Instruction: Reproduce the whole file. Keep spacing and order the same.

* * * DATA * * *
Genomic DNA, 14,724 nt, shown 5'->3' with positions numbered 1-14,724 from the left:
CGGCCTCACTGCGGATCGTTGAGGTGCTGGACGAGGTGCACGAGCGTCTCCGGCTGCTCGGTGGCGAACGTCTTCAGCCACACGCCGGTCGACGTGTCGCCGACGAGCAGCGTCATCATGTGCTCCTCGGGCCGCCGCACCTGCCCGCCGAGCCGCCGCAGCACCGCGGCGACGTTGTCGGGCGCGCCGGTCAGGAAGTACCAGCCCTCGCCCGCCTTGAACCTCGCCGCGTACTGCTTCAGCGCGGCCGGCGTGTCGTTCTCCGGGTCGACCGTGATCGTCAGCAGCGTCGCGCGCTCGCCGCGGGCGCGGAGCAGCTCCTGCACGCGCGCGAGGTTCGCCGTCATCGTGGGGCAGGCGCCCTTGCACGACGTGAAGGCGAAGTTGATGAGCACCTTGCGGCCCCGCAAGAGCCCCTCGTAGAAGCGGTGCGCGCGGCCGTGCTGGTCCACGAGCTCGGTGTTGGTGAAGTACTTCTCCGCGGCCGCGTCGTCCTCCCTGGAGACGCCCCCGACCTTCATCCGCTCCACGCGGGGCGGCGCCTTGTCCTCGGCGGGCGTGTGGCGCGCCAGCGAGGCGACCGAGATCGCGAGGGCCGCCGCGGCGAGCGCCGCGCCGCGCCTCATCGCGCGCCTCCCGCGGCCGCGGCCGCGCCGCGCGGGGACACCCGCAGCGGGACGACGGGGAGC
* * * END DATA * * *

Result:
Genomic DNA, 14,724 nt, shown 5'->3' with positions numbered 1-14,724 from the left:
CGGCCTCACTGCGGATCGTTGAGGTGCTGGACGAGGTGCACGAGCGTCTCCGGCTGCTCGGTGGCGAACGTCTTCAGCCACACGCCGGTCGACGTGTCGCCGACGAGCAGCGTCATCATGTGCTCCTCGGGCCGCCGCACCTGCCCGCCGAGCCGCCGCAGCACCGCGGCGACGTTGTCGGGCGCGCCGGTCAGGAAGTACCAGCCCTCGCCCGCCTTGAACCTCGCCGCGTACTGCTTCAGCGCGGCCGGCGTGTCGTTCTCCGGGTCGACCGTGATCGTCAGCAGCGTCGCGCGCTCGCCGCGGGCGCGGAGCAGCTCCTGCACGCGCGCGAGGTTCGCCGTCATCGTGGGGCAGGCGCCCTTGCACGACGTGAAGGCGAAGTTGATGAGCACCTTGCGGCCCCGCAAGAGCCCCTCGTAGAAGCGGTGCGCGCGGCCGTGCTGGTCCACGAGCTCGGTGTTGGTGAAGTACTTCTCCGCGGCCGCGTCGTCCTCCCTGGAGACGCCCCCGACCTTCATCCGCTCCACGCGGGGCGGCGCCTTGTCCTCGGCGGGCGTGTGGCGCGCCAGCGAGGCGACCGAGATCGCGAGGGCCGCCGCGGCGAGCGCCGCGCCGCGCCTCATCGCGCGCCTCCCGCGGCCGCGGCCGCGCCGCGCGGGGACACCCGCAGCGGGACGACGGGGAGC